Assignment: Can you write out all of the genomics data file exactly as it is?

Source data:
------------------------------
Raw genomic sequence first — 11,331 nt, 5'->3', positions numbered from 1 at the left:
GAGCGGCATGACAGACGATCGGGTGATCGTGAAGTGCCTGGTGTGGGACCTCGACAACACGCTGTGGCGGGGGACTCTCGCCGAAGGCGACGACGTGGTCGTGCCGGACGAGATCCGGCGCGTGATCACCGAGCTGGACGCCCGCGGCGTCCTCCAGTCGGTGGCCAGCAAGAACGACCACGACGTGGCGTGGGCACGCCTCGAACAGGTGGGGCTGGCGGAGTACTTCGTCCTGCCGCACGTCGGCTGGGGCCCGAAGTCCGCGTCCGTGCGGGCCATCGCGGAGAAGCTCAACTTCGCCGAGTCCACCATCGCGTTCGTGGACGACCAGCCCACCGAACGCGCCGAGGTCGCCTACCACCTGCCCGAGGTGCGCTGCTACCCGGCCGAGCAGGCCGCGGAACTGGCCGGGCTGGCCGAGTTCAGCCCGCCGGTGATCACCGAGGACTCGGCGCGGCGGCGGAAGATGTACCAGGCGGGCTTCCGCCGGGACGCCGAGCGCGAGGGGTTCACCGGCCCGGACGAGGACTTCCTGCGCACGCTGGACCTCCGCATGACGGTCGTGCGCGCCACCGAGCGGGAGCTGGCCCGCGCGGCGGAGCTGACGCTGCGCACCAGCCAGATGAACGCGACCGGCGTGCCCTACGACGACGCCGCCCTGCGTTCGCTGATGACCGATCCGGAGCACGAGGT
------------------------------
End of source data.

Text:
Raw genomic sequence first — 11,331 nt, 5'->3', positions numbered from 1 at the left:
GAGCGGCATGACAGACGATCGGGTGATCGTGAAGTGCCTGGTGTGGGACCTCGACAACACGCTGTGGCGGGGGACTCTCGCCGAAGGCGACGACGTGGTCGTGCCGGACGAGATCCGGCGCGTGATCACCGAGCTGGACGCCCGCGGCGTCCTCCAGTCGGTGGCCAGCAAGAACGACCACGACGTGGCGTGGGCACGCCTCGAACAGGTGGGGCTGGCGGAGTACTTCGTCCTGCCGCACGTCGGCTGGGGCCCGAAGTCCGCGTCCGTGCGGGCCATCGCGGAGAAGCTCAACTTCGCCGAGTCCACCATCGCGTTCGTGGACGACCAGCCCACCGAACGCGCCGAGGTCGCCTACCACCTGCCCGAGGTGCGCTGCTACCCGGCCGAGCAGGCCGCGGAACTGGCCGGGCTGGCCGAGTTCAGCCCGCCGGTGATCACCGAGGACTCGGCGCGGCGGCGGAAGATGTACCAGGCGGGCTTCCGCCGGGACGCCGAGCGCGAGGGGTTCACCGGCCCGGACGAGGACTTCCTGCGCACGCTGGACCTCCGCATGACGGTCGTGCGCGCCACCGAGCGGGAGCTGGCCCGCGCGGCGGAGCTGACGCTGCGCACCAGCCAGATGAACGCGACCGGCGTGCCCTACGACGACGCCGCCCTGCGTTCGCTGATGACCGATCCGGAGCACGAGGT